Sadly, I doubt we'll see this come to pass anytime soon, at least not from Analogue. I think what the Super NT turned out to be shows that they're trying to move away from the extremely high end enthusiast market to the mass market. They secured a "never before released" SNES game (just like Star Fox 2), cut the price by more than half from the NT Mini and can now reasonably market the Super NT as a competitor to the SNES Classic Mini (the Super NT price is about what the SNES Classic Mini is going for on eBay right now). Part of getting the price down was definitely reducing the number of parts (only 2 controller ports, no analog out, etc.) If you go on retrogaming subreddits, most people don't know what an FPGA is or why its significant for retro games other than a vague notion that its better than emulation. You're not going to be able to pitch a console to the mass market saying,

"ok guys, this thing can play your SNES carts and you can use your SNES controllers, but the default SNES female controller ports come off. Why? So you can use an Atari female port to plug in an Atari controller to play Atari games. But you can't play Atari cartridges, you have to download ROMs off the internet and also download a jailbreak software that transforms your console from a SNES into an Atari."

 

It's just a marketing mess. I think we'll still get jailbreak firmware and extra cores on the future Analogue systems but I think hopes for some jack of all trades box with generic ports and all different kinds of adapters for controllers and cartridges will be disappointed. I think the template going forward is that each system is going to be sold as a "reference quality" version of a specific console platform with capability to play that consoles real cartridges and use real accessories, with HDMI out. Any extra compatibility or cores added through jailbreaks should be seen as gravy imo



#4680 Newsdee OFFLINE  

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Posted Tue Dec 5, 2017 5:05 PM

I wonder how difficult it would be to make a small adapter to plug Atari joysticks into SNES controller ports. You could even plug Neogeo style controllers with a similar circuit.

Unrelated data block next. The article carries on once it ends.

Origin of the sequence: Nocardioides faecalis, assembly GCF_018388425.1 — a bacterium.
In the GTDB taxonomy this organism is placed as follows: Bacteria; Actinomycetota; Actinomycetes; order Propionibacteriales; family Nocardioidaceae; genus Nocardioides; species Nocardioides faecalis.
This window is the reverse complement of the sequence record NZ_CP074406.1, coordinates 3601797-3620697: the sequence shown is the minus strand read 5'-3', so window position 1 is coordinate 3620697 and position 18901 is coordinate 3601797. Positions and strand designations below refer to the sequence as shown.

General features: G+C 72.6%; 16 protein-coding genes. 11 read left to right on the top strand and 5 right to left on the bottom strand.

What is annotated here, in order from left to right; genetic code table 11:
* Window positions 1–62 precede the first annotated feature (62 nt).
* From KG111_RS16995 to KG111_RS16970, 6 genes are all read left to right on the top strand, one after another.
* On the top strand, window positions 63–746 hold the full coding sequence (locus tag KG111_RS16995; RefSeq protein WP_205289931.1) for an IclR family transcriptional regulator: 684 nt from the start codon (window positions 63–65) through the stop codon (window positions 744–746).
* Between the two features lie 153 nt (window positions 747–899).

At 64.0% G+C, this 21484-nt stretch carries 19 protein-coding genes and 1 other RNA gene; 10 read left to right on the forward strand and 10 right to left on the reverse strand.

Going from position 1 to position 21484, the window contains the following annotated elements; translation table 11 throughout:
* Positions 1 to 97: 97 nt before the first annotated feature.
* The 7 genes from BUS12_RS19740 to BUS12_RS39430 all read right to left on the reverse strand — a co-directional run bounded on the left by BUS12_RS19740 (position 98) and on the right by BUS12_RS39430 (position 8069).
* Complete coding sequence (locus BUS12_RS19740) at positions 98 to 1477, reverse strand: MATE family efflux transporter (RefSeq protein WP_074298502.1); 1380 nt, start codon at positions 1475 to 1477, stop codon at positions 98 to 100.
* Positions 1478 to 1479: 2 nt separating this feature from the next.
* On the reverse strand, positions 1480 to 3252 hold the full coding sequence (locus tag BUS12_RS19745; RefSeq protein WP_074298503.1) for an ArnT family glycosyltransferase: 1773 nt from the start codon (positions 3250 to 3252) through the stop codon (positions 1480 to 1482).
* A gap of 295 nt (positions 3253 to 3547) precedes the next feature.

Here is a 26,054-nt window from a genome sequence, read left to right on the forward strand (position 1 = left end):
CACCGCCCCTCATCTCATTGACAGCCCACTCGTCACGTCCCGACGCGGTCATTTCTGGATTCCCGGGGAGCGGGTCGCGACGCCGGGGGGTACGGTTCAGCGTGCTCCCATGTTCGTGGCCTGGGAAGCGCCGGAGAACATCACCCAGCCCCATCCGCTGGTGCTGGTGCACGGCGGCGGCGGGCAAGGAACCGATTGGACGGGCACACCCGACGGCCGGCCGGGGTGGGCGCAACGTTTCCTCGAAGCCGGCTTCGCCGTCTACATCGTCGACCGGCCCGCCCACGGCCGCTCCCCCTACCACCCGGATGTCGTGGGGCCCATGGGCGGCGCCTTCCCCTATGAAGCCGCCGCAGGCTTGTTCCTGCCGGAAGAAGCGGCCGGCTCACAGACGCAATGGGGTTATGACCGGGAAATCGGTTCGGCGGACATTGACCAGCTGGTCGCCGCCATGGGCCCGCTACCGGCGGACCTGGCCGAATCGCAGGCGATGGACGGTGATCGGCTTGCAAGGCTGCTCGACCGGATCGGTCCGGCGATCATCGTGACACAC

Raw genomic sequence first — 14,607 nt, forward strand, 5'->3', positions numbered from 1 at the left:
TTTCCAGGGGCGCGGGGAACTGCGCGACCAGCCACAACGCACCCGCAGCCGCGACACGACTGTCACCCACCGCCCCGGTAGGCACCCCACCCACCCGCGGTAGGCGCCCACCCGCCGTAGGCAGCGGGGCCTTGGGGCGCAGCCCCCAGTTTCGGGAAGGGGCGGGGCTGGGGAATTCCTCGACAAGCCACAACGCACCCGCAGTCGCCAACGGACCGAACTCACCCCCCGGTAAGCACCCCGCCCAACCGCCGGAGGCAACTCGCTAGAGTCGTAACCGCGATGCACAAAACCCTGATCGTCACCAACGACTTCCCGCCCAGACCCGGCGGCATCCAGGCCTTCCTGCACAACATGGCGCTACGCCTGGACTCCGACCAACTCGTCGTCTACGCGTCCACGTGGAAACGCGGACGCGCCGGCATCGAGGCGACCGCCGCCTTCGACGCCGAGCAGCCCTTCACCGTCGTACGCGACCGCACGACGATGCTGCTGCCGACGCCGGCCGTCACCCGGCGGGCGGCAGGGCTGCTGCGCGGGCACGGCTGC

#4681 Tusecsy OFFLINE  

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Posted Tue Dec 5, 2017 5:18 PM

Thank god for Raphnet adapters.



#4682 Guspaz OFFLINE  

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Posted Tue Dec 5, 2017 5:22 PM

Raphnet only makes an adapter in the opposite direction, to use a SNES controller on an Atari console. I'm not sure why you'd want to do the opposite: Atari joysticks are pretty terrible, and my understanding is that most people who play 2600 games today use Genesis controllers.

 

Really a USB port is already a universal controller port. There are adapters available to get pretty much every controller ever made on a standard USB HID joystick, which is supported by pretty much every platform running Windows/OSX/Linux, including embedded ARM systems like the Pi.

 

USB HID is a freely available specification too, and has been available for nearly two decades:

http://www.usb.org/d...age/HID1_11.pdf

 

Unfortunately, it's not clear if the Super NT has any spare USB ports aside from the power port.


Edited by Guspaz, Tue Dec 5, 2017 5:30 PM.


#4683 Wolf_ OFFLINE  

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Posted Tue Dec 5, 2017 5:38 PM

Sadly, I doubt we'll see this come to pass anytime soon, at least not from Analogue. I think what the Super NT turned out to be shows that they're trying to move away from the extremely high end enthusiast market to the mass market. They secured a "never before released" SNES game (just like Star Fox 2), cut the price by more than half from the NT Mini and can now reasonably market the Super NT as a competitor to the SNES Classic Mini (the Super NT price is about what the SNES Classic Mini is going for on eBay right now). Part of getting the price down was definitely reducing the number of parts (only 2 controller ports, no analog out, etc.) If you go on retrogaming subreddits, most people don't know what an FPGA is or why its significant for retro games other than a vague notion that its better than emulation. You're not going to be able to pitch a console to the mass market saying,

"ok guys, this thing can play your SNES carts and you can use your SNES controllers, but the default SNES female controller ports come off. Why? So you can use an Atari female port to plug in an Atari controller to play Atari games. But you can't play Atari cartridges, you have to download ROMs off the internet and also download a jailbreak software that transforms your console from a SNES into an Atari."